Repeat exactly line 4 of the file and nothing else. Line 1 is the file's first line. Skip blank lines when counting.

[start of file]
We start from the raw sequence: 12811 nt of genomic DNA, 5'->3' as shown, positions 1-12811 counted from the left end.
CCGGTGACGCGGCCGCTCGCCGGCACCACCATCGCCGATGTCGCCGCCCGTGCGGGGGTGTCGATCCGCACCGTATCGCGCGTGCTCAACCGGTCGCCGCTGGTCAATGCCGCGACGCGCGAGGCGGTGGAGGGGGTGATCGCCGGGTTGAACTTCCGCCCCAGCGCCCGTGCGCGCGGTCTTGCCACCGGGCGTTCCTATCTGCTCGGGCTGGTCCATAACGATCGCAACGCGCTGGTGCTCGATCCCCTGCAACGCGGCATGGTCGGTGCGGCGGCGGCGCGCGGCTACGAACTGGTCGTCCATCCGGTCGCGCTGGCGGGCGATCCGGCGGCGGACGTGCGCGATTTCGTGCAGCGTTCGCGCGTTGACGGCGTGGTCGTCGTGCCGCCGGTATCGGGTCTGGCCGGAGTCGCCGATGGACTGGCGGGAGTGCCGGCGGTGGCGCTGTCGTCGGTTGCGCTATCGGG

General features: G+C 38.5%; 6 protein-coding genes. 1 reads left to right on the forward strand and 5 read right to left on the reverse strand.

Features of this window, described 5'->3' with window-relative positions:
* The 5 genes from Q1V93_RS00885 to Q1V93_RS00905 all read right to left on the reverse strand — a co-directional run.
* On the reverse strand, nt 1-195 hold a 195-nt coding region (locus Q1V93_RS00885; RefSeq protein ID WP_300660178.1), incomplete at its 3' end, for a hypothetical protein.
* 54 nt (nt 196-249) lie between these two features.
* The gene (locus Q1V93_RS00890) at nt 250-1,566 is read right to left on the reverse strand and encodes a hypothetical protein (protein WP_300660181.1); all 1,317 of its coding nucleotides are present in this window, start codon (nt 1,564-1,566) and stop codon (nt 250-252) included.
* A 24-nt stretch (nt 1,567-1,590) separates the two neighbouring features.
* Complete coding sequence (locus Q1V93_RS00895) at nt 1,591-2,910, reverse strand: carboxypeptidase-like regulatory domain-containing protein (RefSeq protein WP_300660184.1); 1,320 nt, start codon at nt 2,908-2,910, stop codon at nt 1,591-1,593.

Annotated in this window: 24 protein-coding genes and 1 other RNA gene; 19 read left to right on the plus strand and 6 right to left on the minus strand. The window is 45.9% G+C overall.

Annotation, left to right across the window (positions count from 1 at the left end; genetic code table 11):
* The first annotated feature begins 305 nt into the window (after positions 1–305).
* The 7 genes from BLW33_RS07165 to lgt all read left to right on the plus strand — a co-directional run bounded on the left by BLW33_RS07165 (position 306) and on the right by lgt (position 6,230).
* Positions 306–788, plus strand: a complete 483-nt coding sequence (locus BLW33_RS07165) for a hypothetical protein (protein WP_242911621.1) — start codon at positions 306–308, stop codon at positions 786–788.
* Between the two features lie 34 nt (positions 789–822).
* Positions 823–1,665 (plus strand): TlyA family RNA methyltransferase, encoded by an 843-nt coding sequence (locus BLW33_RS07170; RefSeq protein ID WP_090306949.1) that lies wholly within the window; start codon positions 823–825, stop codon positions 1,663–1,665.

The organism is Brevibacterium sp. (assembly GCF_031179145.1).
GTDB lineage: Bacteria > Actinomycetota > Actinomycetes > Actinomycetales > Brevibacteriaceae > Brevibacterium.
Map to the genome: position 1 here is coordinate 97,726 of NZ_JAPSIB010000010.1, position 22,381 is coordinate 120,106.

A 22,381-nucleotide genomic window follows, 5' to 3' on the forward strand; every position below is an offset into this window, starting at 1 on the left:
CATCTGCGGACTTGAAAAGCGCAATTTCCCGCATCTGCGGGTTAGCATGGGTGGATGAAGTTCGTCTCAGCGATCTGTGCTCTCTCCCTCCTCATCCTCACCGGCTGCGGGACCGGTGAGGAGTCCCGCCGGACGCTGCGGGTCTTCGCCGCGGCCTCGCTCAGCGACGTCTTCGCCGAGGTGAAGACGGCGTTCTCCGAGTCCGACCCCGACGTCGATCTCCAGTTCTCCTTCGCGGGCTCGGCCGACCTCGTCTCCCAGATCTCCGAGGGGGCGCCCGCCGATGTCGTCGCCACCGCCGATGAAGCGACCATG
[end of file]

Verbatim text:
Features of this window, described 5'->3' with window-relative positions: